SMS scnews item created by Leon Poladian at Mon 16 Aug 2010 1036
Type: Seminar
Distribution: World
Expiry: 2 Sep 2010
Calendar1: 2 Sep 2010 1600-1830
CalLoc1: New Law 104
CalTitle1: IISME Seminar
Auth: leonp(.amstaff;2428.1001)

IISME Seminar: Ramaage, Way and Bobis -- Dealing with the crisis in mathematics by starting at the beginning

The Institute for Innovation in Science and Mathematics Education announces a special

"Dealing with the crisis in mathematics by starting at the beginning".  

Thursday September 2nd 4.00-6.30pm 

The recent Review of Education in Mathematics, Data Science and Quantitative Disciplines
(commissioned by the Group of Eight Universities and available at
confirms that mathematics in Australia is in crisis, with long-term trends of fewer
students studying mathematics in high schools and universities, not enough qualified
mathematics teachers and the development of negative attitudes towards mathematics by
students.  Interest, attitude and basic skills in mathematics are formed at the primary
school level and it is here that much good work can be done.  The seminar will focus on
the benefits that could flow from improvements in the mathematics education of
preservice primary teachers.  

Professor Jacqui Ramagge (Head, School of Mathematics and Applied Statistics at the
University of Wollongong) will speak about her highly commended work in the development
of undergraduate mathematical-content subjects for preservice primary teachers.  

Dr Jennifer Way and Associate Professor Janette Bobis of the Faculty of Education at the
University of Sydney will report on a new unit of study designed to increase preservice
primary teachers’ mathematical content knowledge while promoting positive attitudes
towards the development of their own numeracy.  

 Details: Thursday September 2, 2010, from 4:00pm - 6:30pm.  

New Law Annexe Lecture Theatre 104, University of Sydney (main campus), 

Please RSVP online by Thursday 26th August, for catering purposes.  



Professor Jacqui Ramagge is Head of the School of Mathematics and Applied Statistics at
the University of Wollongong and a member of the Engineering, Mathematics and
Informatics panel of the ARC College of Experts.  She has been teaching primary teachers
at the preservice and inservice level for over ten years in both Australia and the USA.
Last year she led a team at the University of Wollongong in the development of two
undergraduate mathematical-content subjects specifically designed for preservice primary
teachers.  All of the material associated to the subjects is released under a creative
commons license and freely available for other institutions to implement.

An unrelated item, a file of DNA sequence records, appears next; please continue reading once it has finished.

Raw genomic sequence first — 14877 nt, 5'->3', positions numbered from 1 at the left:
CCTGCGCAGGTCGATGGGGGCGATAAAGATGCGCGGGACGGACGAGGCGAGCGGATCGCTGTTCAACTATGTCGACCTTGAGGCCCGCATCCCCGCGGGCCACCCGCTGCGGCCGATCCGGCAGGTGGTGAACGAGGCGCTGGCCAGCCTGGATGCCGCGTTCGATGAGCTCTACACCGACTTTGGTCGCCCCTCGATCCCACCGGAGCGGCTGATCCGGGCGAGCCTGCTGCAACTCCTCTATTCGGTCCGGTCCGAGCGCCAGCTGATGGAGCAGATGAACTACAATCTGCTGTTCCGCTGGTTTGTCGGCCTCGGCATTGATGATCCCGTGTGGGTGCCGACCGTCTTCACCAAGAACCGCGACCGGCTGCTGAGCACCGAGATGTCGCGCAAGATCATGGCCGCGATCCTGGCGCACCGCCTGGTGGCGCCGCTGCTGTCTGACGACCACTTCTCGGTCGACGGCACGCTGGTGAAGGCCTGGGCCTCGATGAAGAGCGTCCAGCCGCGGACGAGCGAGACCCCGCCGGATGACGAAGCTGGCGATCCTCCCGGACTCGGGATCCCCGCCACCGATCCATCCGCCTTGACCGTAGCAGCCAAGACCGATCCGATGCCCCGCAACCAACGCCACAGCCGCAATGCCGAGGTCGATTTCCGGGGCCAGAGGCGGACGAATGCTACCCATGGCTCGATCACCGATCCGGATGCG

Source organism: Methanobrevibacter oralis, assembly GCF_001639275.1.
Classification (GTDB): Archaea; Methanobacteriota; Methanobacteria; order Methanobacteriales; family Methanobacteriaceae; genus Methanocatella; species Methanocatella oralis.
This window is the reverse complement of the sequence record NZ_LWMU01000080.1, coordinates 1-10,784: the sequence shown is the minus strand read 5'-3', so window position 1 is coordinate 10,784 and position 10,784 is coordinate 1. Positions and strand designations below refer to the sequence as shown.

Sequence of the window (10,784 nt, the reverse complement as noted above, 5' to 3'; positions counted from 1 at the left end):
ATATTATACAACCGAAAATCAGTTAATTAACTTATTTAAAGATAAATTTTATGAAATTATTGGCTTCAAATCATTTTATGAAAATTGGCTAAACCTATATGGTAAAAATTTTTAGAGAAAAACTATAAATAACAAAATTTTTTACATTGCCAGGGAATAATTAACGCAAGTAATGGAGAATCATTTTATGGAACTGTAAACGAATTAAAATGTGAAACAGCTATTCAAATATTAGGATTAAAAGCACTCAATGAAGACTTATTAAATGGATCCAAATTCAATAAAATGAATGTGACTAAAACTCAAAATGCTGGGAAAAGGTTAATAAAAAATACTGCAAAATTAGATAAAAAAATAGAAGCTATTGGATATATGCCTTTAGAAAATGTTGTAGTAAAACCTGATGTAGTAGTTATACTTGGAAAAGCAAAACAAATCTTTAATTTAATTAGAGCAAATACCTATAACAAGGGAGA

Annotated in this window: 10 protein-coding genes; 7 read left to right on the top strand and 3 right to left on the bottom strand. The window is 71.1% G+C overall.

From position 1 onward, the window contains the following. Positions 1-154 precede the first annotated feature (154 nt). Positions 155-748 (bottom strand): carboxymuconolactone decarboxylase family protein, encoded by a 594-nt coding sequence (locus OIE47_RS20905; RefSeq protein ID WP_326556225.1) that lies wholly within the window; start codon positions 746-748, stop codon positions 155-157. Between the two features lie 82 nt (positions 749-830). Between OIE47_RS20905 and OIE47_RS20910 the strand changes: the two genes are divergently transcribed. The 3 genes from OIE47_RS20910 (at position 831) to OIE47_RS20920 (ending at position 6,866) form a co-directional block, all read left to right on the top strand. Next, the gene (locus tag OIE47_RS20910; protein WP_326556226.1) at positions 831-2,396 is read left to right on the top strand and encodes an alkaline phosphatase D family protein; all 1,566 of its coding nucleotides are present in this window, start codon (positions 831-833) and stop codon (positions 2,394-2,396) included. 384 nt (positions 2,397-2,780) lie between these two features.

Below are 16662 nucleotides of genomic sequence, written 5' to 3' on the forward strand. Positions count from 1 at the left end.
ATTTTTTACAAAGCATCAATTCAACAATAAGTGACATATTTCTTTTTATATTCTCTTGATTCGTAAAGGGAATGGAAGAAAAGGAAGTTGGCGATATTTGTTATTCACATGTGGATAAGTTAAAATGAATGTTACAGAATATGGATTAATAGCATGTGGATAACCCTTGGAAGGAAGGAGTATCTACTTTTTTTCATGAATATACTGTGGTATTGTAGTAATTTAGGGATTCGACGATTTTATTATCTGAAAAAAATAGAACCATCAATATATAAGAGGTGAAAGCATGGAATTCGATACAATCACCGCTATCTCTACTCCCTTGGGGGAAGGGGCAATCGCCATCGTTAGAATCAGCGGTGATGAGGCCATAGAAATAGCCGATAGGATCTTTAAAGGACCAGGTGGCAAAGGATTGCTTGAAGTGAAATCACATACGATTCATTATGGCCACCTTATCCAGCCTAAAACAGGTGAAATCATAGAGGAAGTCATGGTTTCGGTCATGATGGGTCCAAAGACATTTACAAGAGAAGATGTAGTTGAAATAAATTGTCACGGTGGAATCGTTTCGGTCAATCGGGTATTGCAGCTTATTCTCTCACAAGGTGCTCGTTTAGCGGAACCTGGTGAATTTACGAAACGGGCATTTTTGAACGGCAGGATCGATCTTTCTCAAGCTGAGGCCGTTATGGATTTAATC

Abstract for Jacqui Ramagge presentation: 

 Demand for mathematics and statistics graduates in industry has been growing at a time
when the number of students choosing to study mathematics and statistics has been
decreasing.  As a result, fewer students are choosing to teach mathematics and
increasingly children are lucky if one teacher in their school-years is sufficiently
confident with their mathematical knowledge to inspire passion in the subject.  As
mathematicians, educators and academics, it is our responsibility to do everything we
can to ensure that future generations have the best possible chance of enjoying the
beauty of mathematics and the benefits of high levels of mathematical competency.
Personally, I contribute to this effort on a number of different fronts.  Recently, my
work in the mathematical training of prospective primary teachers has received
attention.  In this talk I will give an overview of the two undergraduate subjects for
primary educators that I have developed at the University of Wollongong.  

 I will explain why they are the most challenging subjects I have ever taught and
possibly the most challenging subjects the students have ever taken.  I will also
explain how they help to equip teachers to function as professionals and to inspire
children with a love of mathematics.  

Abstract for Jenni Way/Janette Bobis presentation: 

In 2011 the Bachelor of Education (Primary) program at the University of Sydney will
introduce a new mandatory unit of study designed to increase our students’ mathematical
content knowledge while promoting positive attitudes towards the development of their
own Numeracy.  The new unit will precede three mathematics education units that focus on
pedagogical content knowledge (with emphasis on the development of children’s
mathematical thinking) and on curriculum knowledge.  This presentation will outline the
underlying principles for the design of the new unit, with the purpose of stimulating
discussion about the merits of such approaches to addressing the call for increased
quality of mathematical knowledge in teachers.  Views on the potential that the
situation holds for conducting valuable research will also be sought from the seminar

HAZEL JONES Manager UniServe Science and Institute for Innovation in Science and
Mathematics Education

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